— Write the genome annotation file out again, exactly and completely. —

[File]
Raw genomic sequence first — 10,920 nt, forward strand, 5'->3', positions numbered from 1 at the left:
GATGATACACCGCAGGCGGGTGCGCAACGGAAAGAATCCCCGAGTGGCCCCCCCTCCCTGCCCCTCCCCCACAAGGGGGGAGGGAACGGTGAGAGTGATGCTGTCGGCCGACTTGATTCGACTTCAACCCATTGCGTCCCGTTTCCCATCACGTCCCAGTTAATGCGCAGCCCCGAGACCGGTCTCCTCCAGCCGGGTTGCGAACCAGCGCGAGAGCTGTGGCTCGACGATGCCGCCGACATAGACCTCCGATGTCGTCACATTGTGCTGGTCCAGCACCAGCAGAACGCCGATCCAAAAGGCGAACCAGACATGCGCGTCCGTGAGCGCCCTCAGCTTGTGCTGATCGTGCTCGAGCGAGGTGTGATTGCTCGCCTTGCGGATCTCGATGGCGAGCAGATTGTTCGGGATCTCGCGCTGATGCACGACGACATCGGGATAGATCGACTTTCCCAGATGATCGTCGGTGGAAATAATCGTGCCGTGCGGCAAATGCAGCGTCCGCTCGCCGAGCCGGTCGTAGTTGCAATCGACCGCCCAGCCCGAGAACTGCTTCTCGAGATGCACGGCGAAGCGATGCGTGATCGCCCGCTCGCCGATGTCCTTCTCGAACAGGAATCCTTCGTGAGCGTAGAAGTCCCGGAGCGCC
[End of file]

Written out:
Raw genomic sequence first — 10,920 nt, forward strand, 5'->3', positions numbered from 1 at the left:
GATGATACACCGCAGGCGGGTGCGCAACGGAAAGAATCCCCGAGTGGCCCCCCCTCCCTGCCCCTCCCCCACAAGGGGGGAGGGAACGGTGAGAGTGATGCTGTCGGCCGACTTGATTCGACTTCAACCCATTGCGTCCCGTTTCCCATCACGTCCCAGTTAATGCGCAGCCCCGAGACCGGTCTCCTCCAGCCGGGTTGCGAACCAGCGCGAGAGCTGTGGCTCGACGATGCCGCCGACATAGACCTCCGATGTCGTCACATTGTGCTGGTCCAGCACCAGCAGAACGCCGATCCAAAAGGCGAACCAGACATGCGCGTCCGTGAGCGCCCTCAGCTTGTGCTGATCGTGCTCGAGCGAGGTGTGATTGCTCGCCTTGCGGATCTCGATGGCGAGCAGATTGTTCGGGATCTCGCGCTGATGCACGACGACATCGGGATAGATCGACTTTCCCAGATGATCGTCGGTGGAAATAATCGTGCCGTGCGGCAAATGCAGCGTCCGCTCGCCGAGCCGGTCGTAGTTGCAATCGACCGCCCAGCCCGAGAACTGCTTCTCGAGATGCACGGCGAAGCGATGCGTGATCGCCCGCTCGCCGATGTCCTTCTCGAACAGGAATCCTTCGTGAGCGTAGAAGTCCCGGAGCGCC